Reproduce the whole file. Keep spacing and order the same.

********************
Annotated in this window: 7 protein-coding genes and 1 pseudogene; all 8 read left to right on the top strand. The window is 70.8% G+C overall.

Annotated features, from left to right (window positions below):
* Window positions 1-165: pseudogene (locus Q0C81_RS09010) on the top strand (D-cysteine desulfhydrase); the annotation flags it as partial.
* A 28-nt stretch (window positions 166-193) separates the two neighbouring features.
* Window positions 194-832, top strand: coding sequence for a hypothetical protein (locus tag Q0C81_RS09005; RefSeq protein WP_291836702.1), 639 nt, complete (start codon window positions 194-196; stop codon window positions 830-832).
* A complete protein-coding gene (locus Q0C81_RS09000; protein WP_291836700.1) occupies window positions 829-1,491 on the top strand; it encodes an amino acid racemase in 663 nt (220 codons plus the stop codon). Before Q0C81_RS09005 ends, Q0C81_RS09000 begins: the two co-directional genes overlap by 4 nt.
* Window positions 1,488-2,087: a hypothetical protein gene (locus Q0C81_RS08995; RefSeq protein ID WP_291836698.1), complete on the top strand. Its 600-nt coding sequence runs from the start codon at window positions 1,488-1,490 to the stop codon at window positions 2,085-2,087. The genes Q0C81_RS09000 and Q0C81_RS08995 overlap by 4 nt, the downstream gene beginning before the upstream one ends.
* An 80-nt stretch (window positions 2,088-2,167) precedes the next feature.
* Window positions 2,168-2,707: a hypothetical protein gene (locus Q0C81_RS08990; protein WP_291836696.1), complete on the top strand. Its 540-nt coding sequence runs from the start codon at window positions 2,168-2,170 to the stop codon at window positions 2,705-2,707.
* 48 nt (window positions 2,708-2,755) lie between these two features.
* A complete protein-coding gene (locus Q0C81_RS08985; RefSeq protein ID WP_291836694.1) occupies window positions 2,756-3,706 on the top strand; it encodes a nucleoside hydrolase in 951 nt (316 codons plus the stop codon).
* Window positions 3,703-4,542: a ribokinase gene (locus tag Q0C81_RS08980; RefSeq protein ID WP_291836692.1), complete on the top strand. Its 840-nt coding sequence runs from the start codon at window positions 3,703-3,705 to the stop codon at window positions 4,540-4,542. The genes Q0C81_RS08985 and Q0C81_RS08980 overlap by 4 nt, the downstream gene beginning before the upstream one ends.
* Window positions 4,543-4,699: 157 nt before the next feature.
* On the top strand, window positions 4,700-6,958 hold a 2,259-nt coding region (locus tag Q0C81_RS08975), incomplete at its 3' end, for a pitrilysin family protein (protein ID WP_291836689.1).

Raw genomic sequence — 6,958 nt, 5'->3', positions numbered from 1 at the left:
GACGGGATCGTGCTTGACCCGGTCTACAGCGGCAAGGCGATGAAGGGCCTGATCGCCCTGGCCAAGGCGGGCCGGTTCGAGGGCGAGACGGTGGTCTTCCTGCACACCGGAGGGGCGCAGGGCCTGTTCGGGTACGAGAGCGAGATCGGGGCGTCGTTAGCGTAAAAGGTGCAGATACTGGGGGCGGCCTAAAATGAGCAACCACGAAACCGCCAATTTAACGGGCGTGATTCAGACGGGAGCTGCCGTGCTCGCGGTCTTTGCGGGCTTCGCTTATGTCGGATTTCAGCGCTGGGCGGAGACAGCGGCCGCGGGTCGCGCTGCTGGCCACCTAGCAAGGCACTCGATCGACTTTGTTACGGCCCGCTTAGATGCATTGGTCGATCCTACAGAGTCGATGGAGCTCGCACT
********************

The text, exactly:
Annotated in this window: 7 protein-coding genes and 1 pseudogene; all 8 read left to right on the top strand. The window is 70.8% G+C overall.

Annotated features, from left to right (window positions below):
* Window positions 1-165: pseudogene (locus Q0C81_RS09010) on the top strand (D-cysteine desulfhydrase); the annotation flags it as partial.
* A 28-nt stretch (window positions 166-193) separates the two neighbouring features.
* Window positions 194-832, top strand: coding sequence for a hypothetical protein (locus tag Q0C81_RS09005; RefSeq protein WP_291836702.1), 639 nt, complete (start codon window positions 194-196; stop codon window positions 830-832).
* A complete protein-coding gene (locus Q0C81_RS09000; protein WP_291836700.1) occupies window positions 829-1,491 on the top strand; it encodes an amino acid racemase in 663 nt (220 codons plus the stop codon). Before Q0C81_RS09005 ends, Q0C81_RS09000 begins: the two co-directional genes overlap by 4 nt.
* Window positions 1,488-2,087: a hypothetical protein gene (locus Q0C81_RS08995; RefSeq protein ID WP_291836698.1), complete on the top strand. Its 600-nt coding sequence runs from the start codon at window positions 1,488-1,490 to the stop codon at window positions 2,085-2,087. The genes Q0C81_RS09000 and Q0C81_RS08995 overlap by 4 nt, the downstream gene beginning before the upstream one ends.
* An 80-nt stretch (window positions 2,088-2,167) precedes the next feature.
* Window positions 2,168-2,707: a hypothetical protein gene (locus Q0C81_RS08990; protein WP_291836696.1), complete on the top strand. Its 540-nt coding sequence runs from the start codon at window positions 2,168-2,170 to the stop codon at window positions 2,705-2,707.
* 48 nt (window positions 2,708-2,755) lie between these two features.
* A complete protein-coding gene (locus Q0C81_RS08985; RefSeq protein ID WP_291836694.1) occupies window positions 2,756-3,706 on the top strand; it encodes a nucleoside hydrolase in 951 nt (316 codons plus the stop codon).
* Window positions 3,703-4,542: a ribokinase gene (locus tag Q0C81_RS08980; RefSeq protein ID WP_291836692.1), complete on the top strand. Its 840-nt coding sequence runs from the start codon at window positions 3,703-3,705 to the stop codon at window positions 4,540-4,542. The genes Q0C81_RS08985 and Q0C81_RS08980 overlap by 4 nt, the downstream gene beginning before the upstream one ends.
* Window positions 4,543-4,699: 157 nt before the next feature.
* On the top strand, window positions 4,700-6,958 hold a 2,259-nt coding region (locus tag Q0C81_RS08975), incomplete at its 3' end, for a pitrilysin family protein (protein ID WP_291836689.1).

Raw genomic sequence — 6,958 nt, 5'->3', positions numbered from 1 at the left:
GACGGGATCGTGCTTGACCCGGTCTACAGCGGCAAGGCGATGAAGGGCCTGATCGCCCTGGCCAAGGCGGGCCGGTTCGAGGGCGAGACGGTGGTCTTCCTGCACACCGGAGGGGCGCAGGGCCTGTTCGGGTACGAGAGCGAGATCGGGGCGTCGTTAGCGTAAAAGGTGCAGATACTGGGGGCGGCCTAAAATGAGCAACCACGAAACCGCCAATTTAACGGGCGTGATTCAGACGGGAGCTGCCGTGCTCGCGGTCTTTGCGGGCTTCGCTTATGTCGGATTTCAGCGCTGGGCGGAGACAGCGGCCGCGGGTCGCGCTGCTGGCCACCTAGCAAGGCACTCGATCGACTTTGTTACGGCCCGCTTAGATGCATTGGTCGATCCTACAGAGTCGATGGAGCTCGCACT